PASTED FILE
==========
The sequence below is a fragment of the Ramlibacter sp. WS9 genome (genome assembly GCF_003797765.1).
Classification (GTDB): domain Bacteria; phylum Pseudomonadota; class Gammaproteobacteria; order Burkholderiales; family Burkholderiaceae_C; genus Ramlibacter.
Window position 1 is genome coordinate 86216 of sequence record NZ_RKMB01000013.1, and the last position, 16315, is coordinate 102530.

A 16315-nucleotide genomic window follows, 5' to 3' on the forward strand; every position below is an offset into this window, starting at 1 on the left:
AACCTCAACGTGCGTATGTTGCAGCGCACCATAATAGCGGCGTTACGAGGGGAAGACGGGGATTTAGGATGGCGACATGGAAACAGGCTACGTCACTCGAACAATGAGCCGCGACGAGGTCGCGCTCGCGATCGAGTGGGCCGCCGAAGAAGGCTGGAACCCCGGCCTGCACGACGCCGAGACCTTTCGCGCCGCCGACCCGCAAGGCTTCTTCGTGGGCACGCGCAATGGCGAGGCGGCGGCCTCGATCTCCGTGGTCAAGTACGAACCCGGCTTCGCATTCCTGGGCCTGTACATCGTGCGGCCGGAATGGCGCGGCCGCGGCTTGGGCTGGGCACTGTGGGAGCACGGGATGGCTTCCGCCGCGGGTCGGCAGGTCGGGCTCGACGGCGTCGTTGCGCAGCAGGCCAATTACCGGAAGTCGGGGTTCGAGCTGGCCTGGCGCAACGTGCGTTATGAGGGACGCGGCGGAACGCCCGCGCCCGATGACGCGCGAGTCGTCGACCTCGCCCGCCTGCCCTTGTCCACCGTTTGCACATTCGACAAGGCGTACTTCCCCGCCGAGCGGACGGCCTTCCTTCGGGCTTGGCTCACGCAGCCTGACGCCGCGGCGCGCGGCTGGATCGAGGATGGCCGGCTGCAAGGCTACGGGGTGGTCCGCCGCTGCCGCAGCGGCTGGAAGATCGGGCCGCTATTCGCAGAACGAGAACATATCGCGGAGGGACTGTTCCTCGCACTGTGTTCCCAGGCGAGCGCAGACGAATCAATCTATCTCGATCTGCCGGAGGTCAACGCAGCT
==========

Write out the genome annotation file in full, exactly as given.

The sequence below is a fragment of the Ramlibacter sp. WS9 genome (genome assembly GCF_003797765.1).
Classification (GTDB): domain Bacteria; phylum Pseudomonadota; class Gammaproteobacteria; order Burkholderiales; family Burkholderiaceae_C; genus Ramlibacter.
Window position 1 is genome coordinate 86216 of sequence record NZ_RKMB01000013.1, and the last position, 16315, is coordinate 102530.

A 16315-nucleotide genomic window follows, 5' to 3' on the forward strand; every position below is an offset into this window, starting at 1 on the left:
AACCTCAACGTGCGTATGTTGCAGCGCACCATAATAGCGGCGTTACGAGGGGAAGACGGGGATTTAGGATGGCGACATGGAAACAGGCTACGTCACTCGAACAATGAGCCGCGACGAGGTCGCGCTCGCGATCGAGTGGGCCGCCGAAGAAGGCTGGAACCCCGGCCTGCACGACGCCGAGACCTTTCGCGCCGCCGACCCGCAAGGCTTCTTCGTGGGCACGCGCAATGGCGAGGCGGCGGCCTCGATCTCCGTGGTCAAGTACGAACCCGGCTTCGCATTCCTGGGCCTGTACATCGTGCGGCCGGAATGGCGCGGCCGCGGCTTGGGCTGGGCACTGTGGGAGCACGGGATGGCTTCCGCCGCGGGTCGGCAGGTCGGGCTCGACGGCGTCGTTGCGCAGCAGGCCAATTACCGGAAGTCGGGGTTCGAGCTGGCCTGGCGCAACGTGCGTTATGAGGGACGCGGCGGAACGCCCGCGCCCGATGACGCGCGAGTCGTCGACCTCGCCCGCCTGCCCTTGTCCACCGTTTGCACATTCGACAAGGCGTACTTCCCCGCCGAGCGGACGGCCTTCCTTCGGGCTTGGCTCACGCAGCCTGACGCCGCGGCGCGCGGCTGGATCGAGGATGGCCGGCTGCAAGGCTACGGGGTGGTCCGCCGCTGCCGCAGCGGCTGGAAGATCGGGCCGCTATTCGCAGAACGAGAACATATCGCGGAGGGACTGTTCCTCGCACTGTGTTCCCAGGCGAGCGCAGACGAATCAATCTATCTCGATCTGCCGGAGGTCAACGCAGCT